The evolution of the aortic neck after EVAR

Carlo Setacci

Continuous aortic enlargement at the level of infrarenal aortic neck has been reported after endovascular repair (EVAR) of abdominal aortic aneurysm. Current concepts regarding the reasons for this phenomenon remain poorly understood, although it is known that the amount of proximal device oversizing with self-expanding stent grafts influences neck progression. Once deployed, self-expanding grafts continue to expand until the nominal diameter is reached, unless tissue resistance limits its expansion. It has been reported that when aortic neck dilatation occurs it is related to adverse mid-term outcomes.

The beginning of the EVAR era was characterised by endografts that essentially consisted of a tubular fabric graft attached at both ends by a large balloon-expandable stent graft, such as the home-made “Parodi endograft” and the “Montefiore endograft system”. Not surprisingly, because of the lack of a chronic outward force at the level of proximal neck, these devices were not associated with neck dilatation over time, even though stent migration and endograft collapse into the aneurysmal sac were possible complications. With the advent of self-expanding grafts, balloon-expandable grafts have been rapidly disappearing from the market for several years.

Traditional self-expanding stent grafts require an infrarenal non-aneurysmal segment—the so-called aortic neck—to adequately seal the aneurysm sac from chronic circulatory pressures. Sealing is obtained by oversizing the stent (from 10–30%), expecting that the chronic radial force exerted longitudinally against the aortic wall will circumferentially prevent any leakage.

For a long time, the only available technology for sealing had been based on the application of self-expanding forces to a portion of healthy proximal aortic neck. The recent appearance on the market of the Ovation endograft (Endologix) represents a valid alternative to chronic outward forces for an appropriate sealing.

The Ovation endograft, with its new concept of sealing by non-expansive circumferential apposition of polymer-filled rings to aortic wall, creates no chronic outward force at infrarenal aortic level.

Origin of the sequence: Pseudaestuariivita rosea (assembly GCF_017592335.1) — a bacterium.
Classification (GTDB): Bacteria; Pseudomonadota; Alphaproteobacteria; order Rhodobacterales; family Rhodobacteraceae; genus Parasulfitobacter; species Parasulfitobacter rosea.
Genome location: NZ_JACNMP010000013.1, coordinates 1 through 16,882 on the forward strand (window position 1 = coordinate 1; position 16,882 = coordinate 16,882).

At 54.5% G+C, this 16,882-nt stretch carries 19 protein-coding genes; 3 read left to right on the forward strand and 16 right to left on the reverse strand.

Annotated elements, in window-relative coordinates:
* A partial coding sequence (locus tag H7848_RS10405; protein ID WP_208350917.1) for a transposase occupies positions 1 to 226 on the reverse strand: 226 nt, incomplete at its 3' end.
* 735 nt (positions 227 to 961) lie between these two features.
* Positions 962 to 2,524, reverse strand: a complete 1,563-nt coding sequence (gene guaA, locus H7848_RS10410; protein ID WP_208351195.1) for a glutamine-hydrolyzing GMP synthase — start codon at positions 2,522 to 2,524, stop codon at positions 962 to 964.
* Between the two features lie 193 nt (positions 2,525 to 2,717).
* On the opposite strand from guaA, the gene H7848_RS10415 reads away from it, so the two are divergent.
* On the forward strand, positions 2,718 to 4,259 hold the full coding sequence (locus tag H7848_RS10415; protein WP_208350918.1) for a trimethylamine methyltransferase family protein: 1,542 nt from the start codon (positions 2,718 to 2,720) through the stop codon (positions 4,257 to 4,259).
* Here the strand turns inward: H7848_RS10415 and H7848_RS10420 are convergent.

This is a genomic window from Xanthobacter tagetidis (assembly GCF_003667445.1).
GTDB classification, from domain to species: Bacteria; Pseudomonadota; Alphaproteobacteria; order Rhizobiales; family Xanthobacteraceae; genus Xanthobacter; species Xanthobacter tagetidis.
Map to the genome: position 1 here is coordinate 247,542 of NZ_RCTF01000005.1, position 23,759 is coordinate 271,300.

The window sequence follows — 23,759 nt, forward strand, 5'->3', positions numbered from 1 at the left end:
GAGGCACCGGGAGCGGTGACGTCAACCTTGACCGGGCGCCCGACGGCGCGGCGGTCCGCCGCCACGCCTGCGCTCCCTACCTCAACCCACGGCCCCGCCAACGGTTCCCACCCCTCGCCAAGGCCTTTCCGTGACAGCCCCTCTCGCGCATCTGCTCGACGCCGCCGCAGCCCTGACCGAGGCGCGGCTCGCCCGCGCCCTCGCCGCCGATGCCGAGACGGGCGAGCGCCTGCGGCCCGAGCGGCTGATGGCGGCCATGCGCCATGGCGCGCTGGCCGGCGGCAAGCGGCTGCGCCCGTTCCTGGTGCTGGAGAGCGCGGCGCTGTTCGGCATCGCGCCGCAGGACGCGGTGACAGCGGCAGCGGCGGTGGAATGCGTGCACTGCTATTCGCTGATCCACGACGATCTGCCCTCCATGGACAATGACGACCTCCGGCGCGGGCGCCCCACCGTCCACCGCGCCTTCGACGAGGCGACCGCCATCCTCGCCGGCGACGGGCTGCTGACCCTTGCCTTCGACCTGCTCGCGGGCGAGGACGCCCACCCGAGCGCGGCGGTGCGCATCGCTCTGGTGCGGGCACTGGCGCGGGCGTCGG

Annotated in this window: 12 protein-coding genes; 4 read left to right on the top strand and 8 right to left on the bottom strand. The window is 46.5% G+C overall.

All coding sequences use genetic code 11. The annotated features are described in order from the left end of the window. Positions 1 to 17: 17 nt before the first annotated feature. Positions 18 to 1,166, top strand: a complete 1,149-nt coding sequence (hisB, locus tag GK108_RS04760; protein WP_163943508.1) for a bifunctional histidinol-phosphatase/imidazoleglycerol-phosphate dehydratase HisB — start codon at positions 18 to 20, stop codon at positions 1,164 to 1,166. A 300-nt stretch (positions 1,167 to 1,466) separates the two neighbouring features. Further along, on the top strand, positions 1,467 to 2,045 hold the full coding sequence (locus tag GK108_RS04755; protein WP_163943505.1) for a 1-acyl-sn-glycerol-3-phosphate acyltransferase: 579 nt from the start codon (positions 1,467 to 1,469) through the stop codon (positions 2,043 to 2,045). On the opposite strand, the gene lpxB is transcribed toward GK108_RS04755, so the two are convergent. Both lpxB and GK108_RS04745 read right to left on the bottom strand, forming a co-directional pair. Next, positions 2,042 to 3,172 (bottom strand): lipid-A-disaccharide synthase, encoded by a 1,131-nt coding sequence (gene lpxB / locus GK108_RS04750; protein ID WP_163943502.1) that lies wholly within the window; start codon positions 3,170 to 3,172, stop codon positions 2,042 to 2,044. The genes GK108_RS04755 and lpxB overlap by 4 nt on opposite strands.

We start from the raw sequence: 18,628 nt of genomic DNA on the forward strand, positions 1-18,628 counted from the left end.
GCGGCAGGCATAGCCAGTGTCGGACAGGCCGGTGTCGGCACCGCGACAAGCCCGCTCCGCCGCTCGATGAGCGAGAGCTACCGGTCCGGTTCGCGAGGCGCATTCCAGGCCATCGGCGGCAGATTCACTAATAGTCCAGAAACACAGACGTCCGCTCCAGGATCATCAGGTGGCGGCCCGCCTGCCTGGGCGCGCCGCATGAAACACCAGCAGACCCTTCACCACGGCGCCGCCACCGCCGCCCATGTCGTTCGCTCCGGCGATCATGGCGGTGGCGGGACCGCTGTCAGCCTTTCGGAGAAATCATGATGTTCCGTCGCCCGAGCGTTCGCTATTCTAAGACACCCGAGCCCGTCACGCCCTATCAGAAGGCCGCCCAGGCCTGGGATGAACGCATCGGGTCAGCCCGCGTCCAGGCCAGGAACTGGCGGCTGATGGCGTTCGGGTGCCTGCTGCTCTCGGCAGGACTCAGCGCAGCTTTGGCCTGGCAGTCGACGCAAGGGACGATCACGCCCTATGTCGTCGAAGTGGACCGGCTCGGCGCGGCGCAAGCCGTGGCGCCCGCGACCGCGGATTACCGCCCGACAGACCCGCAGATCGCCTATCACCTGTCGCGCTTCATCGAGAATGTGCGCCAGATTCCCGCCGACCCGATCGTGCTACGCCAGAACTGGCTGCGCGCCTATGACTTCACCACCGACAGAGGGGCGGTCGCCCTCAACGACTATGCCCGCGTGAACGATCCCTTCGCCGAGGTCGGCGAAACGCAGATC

The technology is based on a new sealing concept that redefines the idea of aortic neck length. The polymer-filled sealing ring provides uniform, non-expansive, continuous wall apposition that aims to isolate the aortic neck from circulatory pressures. Sealing is not longitudinal and related to neck length, but circumferential and based on the apposition of the polymer-filled ring to the aortic wall 13mm below the lower renal artery. This makes Ovation the only stent graft approved by the FDA for EVAR that is not restricted by the conventional measurement of aortic neck length. Actually, the FDA criteria for the use of the endograft is the presence of an inner wall diameter ≥16mm and ≤30mm at 13mm below the inferior renal artery to allow correct apposition of rings to the aortic wall.

This sealing mechanism, which is completely different from that obtained by self-expanding grafts, promises to isolate the aortic neck from blood pressure, thus preventing aortic neck evolution over time.

We reported, for the first time in the literature, mid-term clinical outcomes from a series of patients treated with this new sealing technology, describing really encouraging data (two-year assisted primary clinical success rate of 100%, three-year estimated freedom from type I endoleak of 98%).

With a core lab analysis of morphological changes, our research evaluated aortic neck evolution at two years after EVAR by endograft with no chronic outward force, revealing no aortic neck dilatation. This may suggests that aortic neck evolution is not associated with EVAR at mid-term follow-up when an endograft with no chronic outward radial force is implanted.

The aortic neck can definitely maintain its diameter when the radial force applied by the stent graft is lower than the recoil force of the elastic aortic wall. Nowadays—with balloon-expandable stents removed from the market—the sealing technology of Ovation, which does not apply chronic outward force, may guarantee a similar phenomenon as suggested by the absence of neck dilatation and migration in our study.

In a recent subanalysis of our registry we have further investigated the behaviour of Ovation in the absence of a suitable neck length of 7mm, revealing that it was not associated with poor outcomes in the midterm period. These data showed that the use of Ovation for the treatment of infrarenal abdominal aortic aneurysms is not restricted by the conventional measurement of neck length, as confirmed by the recent clarified FDA indication statement. Our data confirm that the Ovation sealing ring creates uniform continuous wall apposition, and provides circumferential non-expansive seal at midterm follow-up, independent of neck length. This means that the Ovation system may be used in all aneurysmal necks when the inner wall diameter is the range of compatibility with the polymer-filled rings (16–30mm).

Carlo Setacci is the chief of the Vascular and Endovascular Surgery Unit at the University of Siena, Siena, Italy